The Dry Eye Zone

Rebecca's Blog


Study: We need standardization of dry eye assessment protocols

Contact Lens and Anterior Eye recently published a report attempting to summarize findings for Sjogrens syndrome patients at six different sites. Symptoms (89.4% of patients) and corneal staining (78% of patients) were the most common findings, but their conclusion highlighted "a great deal of inconsistency in dry eye protocols among offices". It's hard to figure out what is best when everyone does it differently! This comment comes in the context of Sjogrens but is true across the board in dry eye.

This problem is exactly what Drs Wang and Craig are talking when they use terms like "methodological heterogeneity" in their beautiful commentary titled "Core Outcome Sets for Clinical Trials in Dry Eye Disease" which accompanied our study "Research Questions and Outcomes Prioritized by Patients With Dry Eye" in JAMA Ophthalmology earlier this month. 

The problem of heterogeneity - from apples and oranges to quince and dragon fruit - is a common observation in dry eye studies as well as throughout TFOS DEWS II's reports and it serves to underscore the crucial importance of the work by epidemiologist Ian Saldanha and colleagues towards the establishment of core outcome sets for clinical trials in dry eye disease.

Cont Lens Anterior Eye. 2018 Aug 18. pii: S1367-0484(18)30044-4. doi: 10.1016/j.clae.2018.08.006. [Epub ahead of print]
Sjogren's syndrome in optometric practices in North America.
Caffery B, Harthan J, Srinivasan S, Acs M, Barnett M, Edmonds C, Johnson-Tong L, Maharaj R, Pemberton B, Papinski D.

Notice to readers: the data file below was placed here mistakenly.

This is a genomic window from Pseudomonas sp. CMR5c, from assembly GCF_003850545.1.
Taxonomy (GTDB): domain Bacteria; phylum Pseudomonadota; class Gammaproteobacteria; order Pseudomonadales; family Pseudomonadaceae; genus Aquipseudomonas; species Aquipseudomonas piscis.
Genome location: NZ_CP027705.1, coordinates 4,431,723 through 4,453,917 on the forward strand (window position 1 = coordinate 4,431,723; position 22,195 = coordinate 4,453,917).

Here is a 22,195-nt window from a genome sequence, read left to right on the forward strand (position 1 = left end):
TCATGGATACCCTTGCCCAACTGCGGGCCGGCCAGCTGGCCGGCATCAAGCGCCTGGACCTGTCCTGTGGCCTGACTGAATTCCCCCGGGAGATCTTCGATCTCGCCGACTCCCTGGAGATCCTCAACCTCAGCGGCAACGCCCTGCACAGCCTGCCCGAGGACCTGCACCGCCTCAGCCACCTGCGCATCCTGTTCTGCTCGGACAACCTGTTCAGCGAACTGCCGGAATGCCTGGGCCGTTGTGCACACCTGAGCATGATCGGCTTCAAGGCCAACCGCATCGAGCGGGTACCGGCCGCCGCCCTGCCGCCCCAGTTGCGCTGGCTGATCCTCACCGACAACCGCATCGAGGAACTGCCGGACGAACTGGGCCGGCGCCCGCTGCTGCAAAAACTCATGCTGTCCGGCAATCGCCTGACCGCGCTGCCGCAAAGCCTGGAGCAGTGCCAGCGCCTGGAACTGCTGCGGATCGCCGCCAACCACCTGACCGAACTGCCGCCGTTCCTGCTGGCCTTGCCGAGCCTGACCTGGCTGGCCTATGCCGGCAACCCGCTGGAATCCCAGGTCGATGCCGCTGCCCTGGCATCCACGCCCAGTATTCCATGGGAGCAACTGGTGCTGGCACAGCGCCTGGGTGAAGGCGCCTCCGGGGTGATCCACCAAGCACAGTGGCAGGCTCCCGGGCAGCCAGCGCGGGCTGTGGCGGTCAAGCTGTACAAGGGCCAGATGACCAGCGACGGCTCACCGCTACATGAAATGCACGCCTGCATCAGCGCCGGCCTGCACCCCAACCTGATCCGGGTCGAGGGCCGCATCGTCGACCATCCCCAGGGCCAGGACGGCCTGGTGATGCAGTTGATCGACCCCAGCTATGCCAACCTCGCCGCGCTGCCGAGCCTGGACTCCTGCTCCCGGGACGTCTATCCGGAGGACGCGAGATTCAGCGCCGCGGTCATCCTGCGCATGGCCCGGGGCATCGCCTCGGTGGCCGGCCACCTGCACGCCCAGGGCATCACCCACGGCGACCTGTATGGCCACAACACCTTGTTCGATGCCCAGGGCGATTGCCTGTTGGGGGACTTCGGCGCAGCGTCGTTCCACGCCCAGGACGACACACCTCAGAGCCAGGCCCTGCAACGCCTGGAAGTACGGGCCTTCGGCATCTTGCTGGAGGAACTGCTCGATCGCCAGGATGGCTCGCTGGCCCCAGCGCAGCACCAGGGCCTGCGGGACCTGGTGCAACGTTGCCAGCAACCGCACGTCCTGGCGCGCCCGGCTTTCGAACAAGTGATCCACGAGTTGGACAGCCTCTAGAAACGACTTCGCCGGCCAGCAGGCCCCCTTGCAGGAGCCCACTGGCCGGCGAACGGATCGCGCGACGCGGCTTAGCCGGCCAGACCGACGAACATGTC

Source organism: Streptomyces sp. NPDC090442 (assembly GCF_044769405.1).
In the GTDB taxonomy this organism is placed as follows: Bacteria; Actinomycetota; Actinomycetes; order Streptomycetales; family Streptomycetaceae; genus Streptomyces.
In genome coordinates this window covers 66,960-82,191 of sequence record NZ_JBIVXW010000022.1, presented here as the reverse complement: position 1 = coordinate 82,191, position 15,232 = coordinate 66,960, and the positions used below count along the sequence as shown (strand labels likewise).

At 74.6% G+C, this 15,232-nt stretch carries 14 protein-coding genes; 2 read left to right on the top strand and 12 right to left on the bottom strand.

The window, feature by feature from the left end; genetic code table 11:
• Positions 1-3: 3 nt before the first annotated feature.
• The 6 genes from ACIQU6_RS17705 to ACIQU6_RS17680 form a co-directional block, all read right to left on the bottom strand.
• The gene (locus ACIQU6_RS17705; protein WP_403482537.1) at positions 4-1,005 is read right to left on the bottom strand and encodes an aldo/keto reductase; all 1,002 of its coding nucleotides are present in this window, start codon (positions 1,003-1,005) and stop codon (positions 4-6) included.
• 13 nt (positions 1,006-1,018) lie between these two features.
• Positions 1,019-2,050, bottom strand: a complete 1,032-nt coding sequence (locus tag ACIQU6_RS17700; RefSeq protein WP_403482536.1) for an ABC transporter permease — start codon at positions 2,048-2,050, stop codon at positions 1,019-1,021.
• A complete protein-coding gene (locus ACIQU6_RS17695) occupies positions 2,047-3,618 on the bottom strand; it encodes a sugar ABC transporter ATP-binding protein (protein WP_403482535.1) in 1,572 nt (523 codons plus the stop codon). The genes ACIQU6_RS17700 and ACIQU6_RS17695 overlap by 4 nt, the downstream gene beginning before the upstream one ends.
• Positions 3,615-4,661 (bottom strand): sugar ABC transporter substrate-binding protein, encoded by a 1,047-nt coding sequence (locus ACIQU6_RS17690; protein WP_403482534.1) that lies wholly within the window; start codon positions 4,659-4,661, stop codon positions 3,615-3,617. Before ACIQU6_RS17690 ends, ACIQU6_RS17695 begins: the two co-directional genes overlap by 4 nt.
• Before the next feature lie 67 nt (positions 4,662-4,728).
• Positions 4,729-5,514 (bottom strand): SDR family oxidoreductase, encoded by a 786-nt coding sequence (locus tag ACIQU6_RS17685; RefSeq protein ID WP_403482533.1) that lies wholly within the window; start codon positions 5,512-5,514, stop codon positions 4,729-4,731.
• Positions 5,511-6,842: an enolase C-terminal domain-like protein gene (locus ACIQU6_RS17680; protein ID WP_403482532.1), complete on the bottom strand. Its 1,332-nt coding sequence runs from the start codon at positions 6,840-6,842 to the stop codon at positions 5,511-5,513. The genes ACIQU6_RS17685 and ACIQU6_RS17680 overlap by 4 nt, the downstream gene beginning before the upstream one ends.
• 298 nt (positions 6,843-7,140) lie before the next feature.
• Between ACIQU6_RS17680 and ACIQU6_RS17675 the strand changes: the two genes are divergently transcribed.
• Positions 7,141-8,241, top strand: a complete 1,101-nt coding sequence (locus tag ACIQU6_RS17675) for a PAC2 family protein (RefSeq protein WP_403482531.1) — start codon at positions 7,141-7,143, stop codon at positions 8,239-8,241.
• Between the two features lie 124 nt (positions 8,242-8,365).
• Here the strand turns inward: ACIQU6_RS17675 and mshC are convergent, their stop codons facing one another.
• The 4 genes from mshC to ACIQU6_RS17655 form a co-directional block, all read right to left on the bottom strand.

To describe the presentation of dry eye in Sjogren's syndrome (SS) in optometric practices, to report on the methodology used in dry eye monitoring and to explore the level of corneal staining versus age and time of disease.

Records of SS patients were reviewed in 6 optometric sites. A standardized abstraction tool was developed to collect data from the records including: health history, medications and symptoms and signs of dry eye. The methods of testing symptoms and signs of dry eye were recorded. Variables were recorded at each site and collated at the University of Waterloo. The first visit after January 1, 2000 was selected for description in this paper.

123 charts were included. The average time since diagnosis was 7.2 years ±5.1 years. Symptoms of dryness were present in 110/123 = 89.4% of charts. Corneal fluorescein staining was present in 96/123 = 78% of charts. MGD was present in 52% of charts. There were significant differences in the protocols and grading systems used in these 6 sites. Corneal staining levels did not change with greater age or length of disease.

These 123 SS patients presented with a large variation in their symptoms and signs. Symptoms of dryness and corneal fluorescein staining were the most commonly recorded presentations. There was a great deal of inconsistency in dry eye protocols among offices. Future prospective research with standardized testing will contribute to our understanding of the best dry eye protocols for SS patients.